European companies in China are concerned about the growing political risks of doing business in the country. They fear more often that they will be the victims of arbitrary punishments in China, but they also see increasing pressure at home to account for the companys activities in the Peoples Republic of China.
In the annual report of the European Chamber of Commerce, a lobbying club, almost half of companies say they experience increasing political pressure from the Chinese government. Forty-three percent of those surveyed point to Chinese state media, often a grateful tool for Beijing to put pressure on countries, companies and individuals.
That fear is not out of thin air. After dissident Liu Xiaobo was awarded the Nobel Peace Prize in 2010, a boycott of Norwegian salmon was announced via the Chinese state media. The arrest of the daughter of Huawei founder Ren Zhengfei in Canada was reason for China to stop importing Canadian rapeseed oil.
In the military field, too, China is increasingly flexing its muscles, explains correspondent Sjoerd den Daas in this explainer:
Most recently Australian exporters of barley and beef have been facing high import duties and restrictions on the Chinese market. That happened after the countrys Prime Minister called for an independent enquiry into Covid-19, and Chinese provocations in the South China Sea were criticised.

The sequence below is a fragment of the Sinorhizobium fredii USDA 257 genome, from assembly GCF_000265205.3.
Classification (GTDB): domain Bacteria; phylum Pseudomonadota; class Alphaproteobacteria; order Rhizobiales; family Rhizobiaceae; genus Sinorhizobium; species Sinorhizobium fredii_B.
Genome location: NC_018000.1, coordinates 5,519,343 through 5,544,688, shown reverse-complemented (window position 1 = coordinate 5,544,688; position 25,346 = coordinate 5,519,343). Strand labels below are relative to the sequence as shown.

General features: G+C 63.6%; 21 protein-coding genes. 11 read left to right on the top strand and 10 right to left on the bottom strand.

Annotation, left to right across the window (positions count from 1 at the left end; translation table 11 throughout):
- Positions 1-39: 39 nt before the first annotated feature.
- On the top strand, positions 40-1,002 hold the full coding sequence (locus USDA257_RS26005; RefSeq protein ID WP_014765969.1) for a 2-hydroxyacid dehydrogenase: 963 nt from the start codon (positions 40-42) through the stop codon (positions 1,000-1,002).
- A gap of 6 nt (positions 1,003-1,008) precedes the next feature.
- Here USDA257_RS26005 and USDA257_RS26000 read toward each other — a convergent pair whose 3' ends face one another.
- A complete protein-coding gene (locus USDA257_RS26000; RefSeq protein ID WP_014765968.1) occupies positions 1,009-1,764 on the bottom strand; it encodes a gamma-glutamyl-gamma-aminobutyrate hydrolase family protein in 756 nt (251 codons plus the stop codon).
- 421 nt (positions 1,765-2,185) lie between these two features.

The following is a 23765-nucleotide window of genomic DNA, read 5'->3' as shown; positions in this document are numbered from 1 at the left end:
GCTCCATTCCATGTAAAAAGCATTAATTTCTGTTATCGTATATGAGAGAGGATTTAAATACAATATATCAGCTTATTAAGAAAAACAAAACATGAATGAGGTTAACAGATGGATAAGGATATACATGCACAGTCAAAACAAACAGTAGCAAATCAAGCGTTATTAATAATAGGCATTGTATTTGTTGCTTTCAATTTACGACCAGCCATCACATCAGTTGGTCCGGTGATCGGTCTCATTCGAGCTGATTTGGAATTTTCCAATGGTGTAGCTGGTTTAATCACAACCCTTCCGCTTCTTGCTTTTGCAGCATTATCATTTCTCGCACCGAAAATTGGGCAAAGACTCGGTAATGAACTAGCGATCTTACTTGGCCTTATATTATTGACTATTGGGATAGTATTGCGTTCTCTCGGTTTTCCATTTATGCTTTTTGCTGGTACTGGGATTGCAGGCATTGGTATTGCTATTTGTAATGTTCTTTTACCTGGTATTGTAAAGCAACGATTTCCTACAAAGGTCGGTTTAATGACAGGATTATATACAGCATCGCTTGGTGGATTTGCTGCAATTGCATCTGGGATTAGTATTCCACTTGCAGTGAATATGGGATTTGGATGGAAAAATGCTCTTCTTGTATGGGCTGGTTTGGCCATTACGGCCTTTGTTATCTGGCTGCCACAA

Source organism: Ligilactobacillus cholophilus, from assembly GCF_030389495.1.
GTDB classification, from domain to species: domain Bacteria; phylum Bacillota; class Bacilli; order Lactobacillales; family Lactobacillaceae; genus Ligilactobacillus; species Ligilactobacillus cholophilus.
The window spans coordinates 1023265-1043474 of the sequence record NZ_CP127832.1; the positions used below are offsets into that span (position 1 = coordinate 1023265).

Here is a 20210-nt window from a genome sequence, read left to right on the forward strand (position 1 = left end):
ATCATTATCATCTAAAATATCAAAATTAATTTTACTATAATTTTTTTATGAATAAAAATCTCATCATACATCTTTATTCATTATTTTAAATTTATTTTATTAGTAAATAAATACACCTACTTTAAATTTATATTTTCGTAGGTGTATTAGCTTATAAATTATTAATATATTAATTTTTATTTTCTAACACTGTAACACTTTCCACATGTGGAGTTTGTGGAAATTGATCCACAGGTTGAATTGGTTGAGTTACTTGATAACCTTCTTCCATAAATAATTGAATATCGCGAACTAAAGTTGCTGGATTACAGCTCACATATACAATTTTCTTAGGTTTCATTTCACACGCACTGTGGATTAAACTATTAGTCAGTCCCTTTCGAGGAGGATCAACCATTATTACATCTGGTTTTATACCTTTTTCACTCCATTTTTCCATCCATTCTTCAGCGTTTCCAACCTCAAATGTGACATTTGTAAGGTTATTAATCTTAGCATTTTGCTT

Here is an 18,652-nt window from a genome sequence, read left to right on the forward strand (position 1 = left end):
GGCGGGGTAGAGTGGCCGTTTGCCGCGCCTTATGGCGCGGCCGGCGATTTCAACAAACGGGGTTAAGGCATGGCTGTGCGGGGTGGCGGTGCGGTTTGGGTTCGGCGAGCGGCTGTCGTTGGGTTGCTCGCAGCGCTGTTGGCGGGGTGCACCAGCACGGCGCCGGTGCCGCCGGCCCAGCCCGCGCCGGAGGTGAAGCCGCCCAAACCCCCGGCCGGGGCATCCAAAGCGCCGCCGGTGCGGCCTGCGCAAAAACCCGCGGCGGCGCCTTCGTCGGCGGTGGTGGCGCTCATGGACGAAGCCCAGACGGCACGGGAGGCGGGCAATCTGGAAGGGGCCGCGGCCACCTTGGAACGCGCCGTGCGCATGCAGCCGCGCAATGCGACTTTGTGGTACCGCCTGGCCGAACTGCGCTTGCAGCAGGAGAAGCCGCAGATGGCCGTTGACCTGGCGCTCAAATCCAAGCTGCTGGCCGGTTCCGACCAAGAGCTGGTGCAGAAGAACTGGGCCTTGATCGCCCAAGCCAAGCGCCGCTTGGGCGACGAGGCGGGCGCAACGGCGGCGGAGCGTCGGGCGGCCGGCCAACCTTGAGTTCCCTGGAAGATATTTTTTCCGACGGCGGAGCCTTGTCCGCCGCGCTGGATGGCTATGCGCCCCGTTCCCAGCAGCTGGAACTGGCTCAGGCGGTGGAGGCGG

The President of the European CoC, Jörg Wuttke, also sees increasing pressure on companies from outside the Peoples Republic of China. “Hong Kong, the South China Sea, Tibet and the Uighurs in Xinjiang: files that are also causing a great deal of commotion in our home markets, in our parliaments, says Wuttke. “Not least among consumers too. We are under increasing pressure to account for how we do business in China,” he notes.
Investing in Xinjiang is suicide
In that light, Wuttke warns that investing in Xinjiang means suicide for companies. “That is inexplicable,” he says. “We are under great pressure from all our stakeholders, with a consumer boycott as a nightmare scenario. I hope that the Chinese authorities also understand that public opinion in our home market plays an important role in how we run our businesses here”
Activists from various corners have already called for a boycott of Mulan, the latest Disney film, in recent weeks. For the shootings, the company in Xinjiang cooperated with the local department of the Ministry of Public Security, which is partly responsible for the detention of Uighurs and other Muslim minorities in re-education camps.
Leaving China is not an option either
It is still too early to say to what extent consumers are actually responding to the calls for a boycott: there are no figures yet. For Wuttke, however, it is clear that there is work to be done by European companies to avoid such a scenario. “Few companies have screened their production chains in Xinjiang to make sure there are no irregularities,” he says. “If you are already operating there as a company, extreme transparency is the only right thing to do”
Despite the increasing complexity, few companies are considering turning their backs on the country. “From an economic perspective, that would make no sense either,” says Wuttke, who still has a wish list for the Chinese government. “We do want better access, as Chinese companies enjoy in the European Union. Unfortunately, for many sectors, we still do not have access to the platform until the train has left